Rahul Sharma (Editor)

United Self Defense Forces of Colombia

Updated on
Share on FacebookTweet on TwitterShare on LinkedInShare on Reddit
Small arms


United Self-Defense Forces of Colombia

April 1997 – 2006 / 2008 (nationally)

CounterinsurgencyGuerrilla warfareNarcotraffickingVigilantism

"Paramilitaries", "Paras", "Paracos".

The United Self-Defenders of Colombia (Autodefensas Unidas de Colombia, or AUC, in Spanish) was a Colombian paramilitary and drug trafficking group which was an active belligerent in the Colombian armed conflict during the period from 1997 to 2006. The AUC was responsible for attacks against the FARC and ELN rebel groups as well as numerous attacks against civilians beginning in 1997 with the Mapiripán Massacre.


The militia had its roots in the 1980s when militias were established by drug lords to combat rebel kidnappings and extortion. In April 1997 the AUC was formed through a merger, orchestrated by the ACCU, of local right-wing militias, each intending to protect different local economic, social and political interests by fighting left-wing insurgents in their areas.

The organization was initially led by Carlos Castaño until his murder in 2004 and the organization was believed to have links to some local military commanders in the Colombian Armed Forces. Amnesty International calls the paramilitarys groups army of Colombia's Auxiliary forces and Human Rights Watch the sixth division.

The AUC had about 20,000 members and was heavily financed through the drug trade and through support from local landowners, cattle ranchers, mining or petroleum companies and politicians.

The Colombian military has been accused of delegating to AUC paramilitaries the task of murdering peasants and labor union leaders, amongst others suspected of supporting the rebel movements and the AUC publicly and explicitly singled out 'political and trade union operatives of the extreme left' as legitimate targets. The AUC was designated as a terrorist organization by many countries and organizations, including the United States, Canada and the European Union.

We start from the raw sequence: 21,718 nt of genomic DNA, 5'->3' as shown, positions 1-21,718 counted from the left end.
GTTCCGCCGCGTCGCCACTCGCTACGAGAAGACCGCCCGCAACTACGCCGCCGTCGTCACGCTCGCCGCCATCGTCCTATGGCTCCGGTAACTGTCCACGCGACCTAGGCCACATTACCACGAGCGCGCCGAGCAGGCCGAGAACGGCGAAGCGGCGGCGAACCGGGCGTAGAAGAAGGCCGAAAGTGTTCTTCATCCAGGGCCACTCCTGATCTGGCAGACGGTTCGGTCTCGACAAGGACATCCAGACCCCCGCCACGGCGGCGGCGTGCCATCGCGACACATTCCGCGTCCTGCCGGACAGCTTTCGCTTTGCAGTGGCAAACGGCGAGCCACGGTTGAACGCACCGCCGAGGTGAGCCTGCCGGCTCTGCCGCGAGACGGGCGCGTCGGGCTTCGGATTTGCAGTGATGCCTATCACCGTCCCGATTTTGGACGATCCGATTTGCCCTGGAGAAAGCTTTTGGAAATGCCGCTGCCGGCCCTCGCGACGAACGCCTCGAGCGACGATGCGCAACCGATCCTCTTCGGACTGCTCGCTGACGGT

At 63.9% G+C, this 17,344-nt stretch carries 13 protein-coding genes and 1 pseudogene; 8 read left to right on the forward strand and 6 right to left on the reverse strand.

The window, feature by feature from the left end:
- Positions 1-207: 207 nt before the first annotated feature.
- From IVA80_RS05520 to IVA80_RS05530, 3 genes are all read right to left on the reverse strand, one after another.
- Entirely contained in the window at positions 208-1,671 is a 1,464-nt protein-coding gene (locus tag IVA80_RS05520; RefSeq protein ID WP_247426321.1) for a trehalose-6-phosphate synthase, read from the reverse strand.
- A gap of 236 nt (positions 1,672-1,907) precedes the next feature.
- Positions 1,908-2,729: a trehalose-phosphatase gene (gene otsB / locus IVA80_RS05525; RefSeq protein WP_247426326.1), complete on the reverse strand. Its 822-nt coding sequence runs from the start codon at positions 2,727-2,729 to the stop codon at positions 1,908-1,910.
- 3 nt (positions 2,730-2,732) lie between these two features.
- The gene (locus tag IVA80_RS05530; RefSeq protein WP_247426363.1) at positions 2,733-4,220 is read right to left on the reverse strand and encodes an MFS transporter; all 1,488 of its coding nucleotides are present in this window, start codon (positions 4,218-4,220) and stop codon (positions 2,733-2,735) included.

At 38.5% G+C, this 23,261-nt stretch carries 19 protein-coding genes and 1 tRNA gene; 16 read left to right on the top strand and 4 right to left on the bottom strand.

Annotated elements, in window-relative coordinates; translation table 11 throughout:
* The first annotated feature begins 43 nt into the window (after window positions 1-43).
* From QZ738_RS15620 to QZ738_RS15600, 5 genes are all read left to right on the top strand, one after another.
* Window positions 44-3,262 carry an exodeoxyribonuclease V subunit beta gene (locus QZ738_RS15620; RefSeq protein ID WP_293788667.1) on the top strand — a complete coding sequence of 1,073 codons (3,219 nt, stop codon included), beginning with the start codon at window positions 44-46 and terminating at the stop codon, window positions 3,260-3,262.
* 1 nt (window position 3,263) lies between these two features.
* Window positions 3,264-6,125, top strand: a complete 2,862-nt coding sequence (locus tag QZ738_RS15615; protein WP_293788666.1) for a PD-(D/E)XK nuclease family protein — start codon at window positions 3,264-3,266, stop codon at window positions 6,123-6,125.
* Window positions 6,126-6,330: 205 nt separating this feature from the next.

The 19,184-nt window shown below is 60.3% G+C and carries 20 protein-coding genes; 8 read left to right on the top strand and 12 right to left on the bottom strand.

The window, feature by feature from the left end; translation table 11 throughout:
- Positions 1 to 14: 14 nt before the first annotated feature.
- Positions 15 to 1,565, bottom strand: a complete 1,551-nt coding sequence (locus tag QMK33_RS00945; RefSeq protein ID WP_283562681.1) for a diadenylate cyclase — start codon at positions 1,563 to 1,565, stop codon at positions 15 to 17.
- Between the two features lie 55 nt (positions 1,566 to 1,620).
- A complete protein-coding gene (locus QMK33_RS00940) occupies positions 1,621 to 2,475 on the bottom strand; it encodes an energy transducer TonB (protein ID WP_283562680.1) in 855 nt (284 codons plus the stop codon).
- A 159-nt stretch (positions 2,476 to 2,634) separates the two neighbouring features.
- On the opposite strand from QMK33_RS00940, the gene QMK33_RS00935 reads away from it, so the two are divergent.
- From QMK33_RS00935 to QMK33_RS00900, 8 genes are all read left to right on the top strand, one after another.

The bulk of the AUC's blocs demobilized by early 2006 and its former top leadership was extradited to the U.S. in 2008. However, local successors such as the Black Eagles continue to exist and death threats have been made using its name. On May 8, 2008, employees of a community radio station (Sarare FM Stereo) received a message stating: "For the wellbeing of you and your loved ones, do not meddle in subjects that do not concern the radio station. AUC, Arauca". A few days later the letters AUC were daubed on the front of their office. This threat was made due to their participation in a public meeting attended by members of a Congressional Human Rights Commission on the 27 September 2007. Here, members of the public denounced human rights abuses committed in Arauca Department by different parties to the armed conflict, including the AUC.


The militia had its roots in the 1980s when militias were established by drug lords to combat rebel kidnappings and extortion. In April 1997 the AUC was formally established by merging local right-wing militias, a process which was orchestrated by the militia group, ACCU. Each of the AUC blocs was intent on protecting different local economic, social and political interests by fighting left-wing insurgents in their areas.